A little self-defense can go a long way toward protecting yourself against identity theft. You may not realize it, but shopping, banking, working, and connecting with friends online are all activities that may allow unwanted individuals to collect information about you. Fortunately, there are things you can do to protect yourself. Take the following steps to help keep your identity safe in the digital space.
Beef up your home wireless network security
Your wireless network is the gateway to online activities at home. It’s important to make sure it’s secure so that you can prevent unwanted access while still providing access to authorized users.
Implement wireless network security measures and protect your online activities by creating secure router passwords, turning on encryption, and enabling firewalls on your computer.
Use secure sites
Using the internet requires some virtual street-smarts to make sure you don’t end up handing over your wallet in a seedy virtual neighborhood.
Before entering username and password information, make sure the website’s URL on the login page begins with “https” rather than “http.” The “s” in “https” stands for “secure,” and basically ensures that your information is encrypted so that it can be transmitted safely.
It’s okay if a site’s homepage begins with “http,” but the ending “s” should be present on pages where you log on. Reputable merchants and online banks will always use this type of encryption on their sites.
Set strong online passwords
Managing a slew of passwords is just a fact of modern life. But getting lazy with them will make you vulnerable to identity theft. Create strong passwords for every login you create. This means logins to websites, accounts, and devices.
Experts suggest using passwords that combine numbers, letters, and upper- and lowercase letters. It’s also a good idea not to use common phrases or dates, such as your name or birthday.
Vary your passwords from one online account to another and if you write them down, keep them in a safe place. Avoid sharing your passwords with anyone.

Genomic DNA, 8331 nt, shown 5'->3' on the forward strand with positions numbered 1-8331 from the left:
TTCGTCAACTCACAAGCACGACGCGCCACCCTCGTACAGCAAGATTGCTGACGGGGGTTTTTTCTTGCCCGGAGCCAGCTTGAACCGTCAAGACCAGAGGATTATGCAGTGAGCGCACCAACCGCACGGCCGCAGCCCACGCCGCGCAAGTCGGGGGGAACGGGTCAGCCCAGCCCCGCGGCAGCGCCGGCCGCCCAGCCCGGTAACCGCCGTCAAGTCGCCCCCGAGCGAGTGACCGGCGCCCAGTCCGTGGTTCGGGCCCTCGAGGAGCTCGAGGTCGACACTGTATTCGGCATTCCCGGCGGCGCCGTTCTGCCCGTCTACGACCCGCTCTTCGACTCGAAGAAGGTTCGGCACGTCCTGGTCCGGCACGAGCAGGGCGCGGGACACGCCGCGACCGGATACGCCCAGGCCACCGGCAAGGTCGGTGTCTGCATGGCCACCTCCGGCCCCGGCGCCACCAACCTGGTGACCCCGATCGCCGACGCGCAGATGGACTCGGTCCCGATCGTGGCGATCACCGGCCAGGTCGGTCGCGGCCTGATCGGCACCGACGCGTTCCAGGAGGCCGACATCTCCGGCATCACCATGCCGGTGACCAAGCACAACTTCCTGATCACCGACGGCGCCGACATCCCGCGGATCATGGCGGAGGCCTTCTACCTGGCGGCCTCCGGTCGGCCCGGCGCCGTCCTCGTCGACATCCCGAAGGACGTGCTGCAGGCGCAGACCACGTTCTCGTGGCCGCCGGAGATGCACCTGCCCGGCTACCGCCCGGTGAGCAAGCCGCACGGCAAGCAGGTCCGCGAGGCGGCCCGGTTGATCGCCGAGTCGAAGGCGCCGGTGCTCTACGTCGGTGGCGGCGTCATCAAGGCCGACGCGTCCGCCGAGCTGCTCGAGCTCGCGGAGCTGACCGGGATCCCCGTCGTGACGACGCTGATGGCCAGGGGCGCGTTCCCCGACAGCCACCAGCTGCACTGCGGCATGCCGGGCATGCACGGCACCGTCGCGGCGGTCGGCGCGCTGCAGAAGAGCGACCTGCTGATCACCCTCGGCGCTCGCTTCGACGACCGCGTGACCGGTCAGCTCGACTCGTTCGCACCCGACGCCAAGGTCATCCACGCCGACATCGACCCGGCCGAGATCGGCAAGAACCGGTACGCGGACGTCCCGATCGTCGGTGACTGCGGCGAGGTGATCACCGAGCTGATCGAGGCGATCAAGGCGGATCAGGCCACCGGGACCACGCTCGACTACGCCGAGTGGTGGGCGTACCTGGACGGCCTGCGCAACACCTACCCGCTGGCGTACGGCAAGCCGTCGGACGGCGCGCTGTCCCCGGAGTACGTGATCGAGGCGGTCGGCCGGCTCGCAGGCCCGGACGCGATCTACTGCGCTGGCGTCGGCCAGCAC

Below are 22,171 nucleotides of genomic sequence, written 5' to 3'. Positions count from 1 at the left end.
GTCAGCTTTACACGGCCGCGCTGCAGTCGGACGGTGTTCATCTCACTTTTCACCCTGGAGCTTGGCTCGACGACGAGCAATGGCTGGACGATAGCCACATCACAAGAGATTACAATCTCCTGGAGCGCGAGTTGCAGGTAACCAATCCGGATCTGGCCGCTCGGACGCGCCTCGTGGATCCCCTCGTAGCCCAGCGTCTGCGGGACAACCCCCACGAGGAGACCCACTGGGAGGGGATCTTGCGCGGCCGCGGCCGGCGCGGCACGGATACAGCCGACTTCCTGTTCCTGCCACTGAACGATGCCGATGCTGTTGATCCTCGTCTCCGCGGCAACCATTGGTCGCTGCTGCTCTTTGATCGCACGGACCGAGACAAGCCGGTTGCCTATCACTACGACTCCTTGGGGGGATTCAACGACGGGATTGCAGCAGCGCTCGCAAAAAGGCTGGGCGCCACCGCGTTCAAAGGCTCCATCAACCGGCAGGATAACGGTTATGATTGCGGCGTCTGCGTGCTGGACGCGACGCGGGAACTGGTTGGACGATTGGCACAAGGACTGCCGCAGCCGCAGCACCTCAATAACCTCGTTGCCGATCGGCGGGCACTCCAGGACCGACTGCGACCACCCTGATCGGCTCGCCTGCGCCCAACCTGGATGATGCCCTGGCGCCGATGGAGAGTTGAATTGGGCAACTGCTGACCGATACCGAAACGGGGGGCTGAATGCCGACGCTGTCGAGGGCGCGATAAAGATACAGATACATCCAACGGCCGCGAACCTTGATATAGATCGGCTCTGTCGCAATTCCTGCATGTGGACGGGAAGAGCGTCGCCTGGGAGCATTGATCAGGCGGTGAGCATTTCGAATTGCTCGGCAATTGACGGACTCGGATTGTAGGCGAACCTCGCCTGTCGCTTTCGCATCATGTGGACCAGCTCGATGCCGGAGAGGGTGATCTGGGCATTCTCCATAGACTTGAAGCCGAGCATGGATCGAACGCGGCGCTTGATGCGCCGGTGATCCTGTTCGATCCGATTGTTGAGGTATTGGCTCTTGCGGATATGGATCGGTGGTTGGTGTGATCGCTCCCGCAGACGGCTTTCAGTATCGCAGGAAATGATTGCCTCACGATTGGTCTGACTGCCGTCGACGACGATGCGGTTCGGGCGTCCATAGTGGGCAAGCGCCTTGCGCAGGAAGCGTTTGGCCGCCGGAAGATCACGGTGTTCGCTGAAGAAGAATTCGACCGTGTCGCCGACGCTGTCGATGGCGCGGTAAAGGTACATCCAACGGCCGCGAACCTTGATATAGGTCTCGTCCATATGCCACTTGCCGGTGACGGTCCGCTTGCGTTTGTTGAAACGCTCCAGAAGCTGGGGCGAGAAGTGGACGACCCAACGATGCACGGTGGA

Avoid “phishing” scams
Scammers send out fake emails to random addresses to trick people into divulging personal information. This activity is known as “phishing.”
Be cautious about what you read or receive online and be suspicious of any email you receive requesting sensitive information. Companies you already have an account with typically won’t ask via email for information they already have.
Use public hotspots wisely
Many businesses and public places offer a “WiFi hotspot” for people to access the internet away from home. You usually can use this convenience with no problem, but it’s a good idea to be cautious. Notice who is behind and around you. Check the network’s privacy information page when you first sign in, and make sure your own device’s security software is up-to-date.
Secure your mobile devices
Don’t leave your phone, laptop, tablet, or other internet-enabled device unattended in a public place. Besides the fact that you don’t want to be out the cost of replacement, keeping your devices secure helps keep your personal information secure.
Make sure your device’s software is up-to-date, as the updates usually fix some security vulnerabilities. Use a code to unlock your phone or tablet. If your device is equipped, set up a biometric authentication method like fingerprint or facial recognition to unlock it for use.
Be careful which apps you download. Read reviews and only download apps from trusted developers. Take time to set up the remote location-tracking capability specific to your device. Often these applications will provide a way to wipe your information remotely should you lose track of your device.
Monitor your accounts
Reviewing your accounts regularly is an important part of keeping your financial identity safe. Keep tabs on your recent transactions and balances and monitor your credit card accounts.
If you notice errors or suspicious activity, you can report and resolve them quickly. Check your credit report annually—at minimum—for any activity that you have not authorized or that appears to be incorrect.
Use social media judiciously
It’s fun to connect with friends and family online, but be careful what you follow, post, and click. Games, plug-ins, and even images can be provided by third party developers and not the social network itself. Consider restricting your online profile and review your privacy settings periodically.
Date Edited: December 4, 2017